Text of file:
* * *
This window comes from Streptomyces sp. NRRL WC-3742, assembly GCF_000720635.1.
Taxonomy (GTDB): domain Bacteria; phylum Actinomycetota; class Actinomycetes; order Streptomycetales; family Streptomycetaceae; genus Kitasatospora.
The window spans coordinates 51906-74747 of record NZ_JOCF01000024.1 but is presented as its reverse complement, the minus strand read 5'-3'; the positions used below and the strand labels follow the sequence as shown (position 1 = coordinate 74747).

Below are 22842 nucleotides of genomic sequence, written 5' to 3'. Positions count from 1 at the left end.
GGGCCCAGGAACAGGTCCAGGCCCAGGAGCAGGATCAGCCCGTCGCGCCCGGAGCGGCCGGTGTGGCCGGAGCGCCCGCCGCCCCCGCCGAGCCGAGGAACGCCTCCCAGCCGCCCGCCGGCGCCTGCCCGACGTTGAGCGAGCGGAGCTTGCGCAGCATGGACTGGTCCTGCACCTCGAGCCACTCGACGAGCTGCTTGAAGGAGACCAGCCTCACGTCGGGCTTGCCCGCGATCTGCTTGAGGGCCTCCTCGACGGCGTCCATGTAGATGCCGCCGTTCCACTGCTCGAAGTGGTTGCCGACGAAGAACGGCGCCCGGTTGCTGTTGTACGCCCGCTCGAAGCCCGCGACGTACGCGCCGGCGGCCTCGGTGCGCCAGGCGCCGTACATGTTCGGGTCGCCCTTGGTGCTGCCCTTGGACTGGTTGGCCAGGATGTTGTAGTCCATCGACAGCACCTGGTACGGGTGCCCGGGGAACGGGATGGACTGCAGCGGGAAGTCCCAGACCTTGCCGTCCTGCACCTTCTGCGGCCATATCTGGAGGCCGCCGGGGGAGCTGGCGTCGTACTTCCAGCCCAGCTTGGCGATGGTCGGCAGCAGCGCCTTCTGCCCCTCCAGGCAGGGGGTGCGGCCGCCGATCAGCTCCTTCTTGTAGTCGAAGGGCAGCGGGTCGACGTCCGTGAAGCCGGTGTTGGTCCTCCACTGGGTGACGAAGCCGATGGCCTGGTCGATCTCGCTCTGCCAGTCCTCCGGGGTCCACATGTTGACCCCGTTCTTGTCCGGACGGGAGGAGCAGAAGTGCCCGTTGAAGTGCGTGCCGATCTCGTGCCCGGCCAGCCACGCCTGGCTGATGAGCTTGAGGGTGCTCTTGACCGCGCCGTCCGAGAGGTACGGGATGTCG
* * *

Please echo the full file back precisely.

This window comes from Streptomyces sp. NRRL WC-3742, assembly GCF_000720635.1.
Taxonomy (GTDB): domain Bacteria; phylum Actinomycetota; class Actinomycetes; order Streptomycetales; family Streptomycetaceae; genus Kitasatospora.
The window spans coordinates 51906-74747 of record NZ_JOCF01000024.1 but is presented as its reverse complement, the minus strand read 5'-3'; the positions used below and the strand labels follow the sequence as shown (position 1 = coordinate 74747).

Below are 22842 nucleotides of genomic sequence, written 5' to 3'. Positions count from 1 at the left end.
GGGCCCAGGAACAGGTCCAGGCCCAGGAGCAGGATCAGCCCGTCGCGCCCGGAGCGGCCGGTGTGGCCGGAGCGCCCGCCGCCCCCGCCGAGCCGAGGAACGCCTCCCAGCCGCCCGCCGGCGCCTGCCCGACGTTGAGCGAGCGGAGCTTGCGCAGCATGGACTGGTCCTGCACCTCGAGCCACTCGACGAGCTGCTTGAAGGAGACCAGCCTCACGTCGGGCTTGCCCGCGATCTGCTTGAGGGCCTCCTCGACGGCGTCCATGTAGATGCCGCCGTTCCACTGCTCGAAGTGGTTGCCGACGAAGAACGGCGCCCGGTTGCTGTTGTACGCCCGCTCGAAGCCCGCGACGTACGCGCCGGCGGCCTCGGTGCGCCAGGCGCCGTACATGTTCGGGTCGCCCTTGGTGCTGCCCTTGGACTGGTTGGCCAGGATGTTGTAGTCCATCGACAGCACCTGGTACGGGTGCCCGGGGAACGGGATGGACTGCAGCGGGAAGTCCCAGACCTTGCCGTCCTGCACCTTCTGCGGCCATATCTGGAGGCCGCCGGGGGAGCTGGCGTCGTACTTCCAGCCCAGCTTGGCGATGGTCGGCAGCAGCGCCTTCTGCCCCTCCAGGCAGGGGGTGCGGCCGCCGATCAGCTCCTTCTTGTAGTCGAAGGGCAGCGGGTCGACGTCCGTGAAGCCGGTGTTGGTCCTCCACTGGGTGACGAAGCCGATGGCCTGGTCGATCTCGCTCTGCCAGTCCTCCGGGGTCCACATGTTGACCCCGTTCTTGTCCGGACGGGAGGAGCAGAAGTGCCCGTTGAAGTGCGTGCCGATCTCGTGCCCGGCCAGCCACGCCTGGCTGATGAGCTTGAGGGTGCTCTTGACCGCGCCGTCCGAGAGGTACGGGATGTCG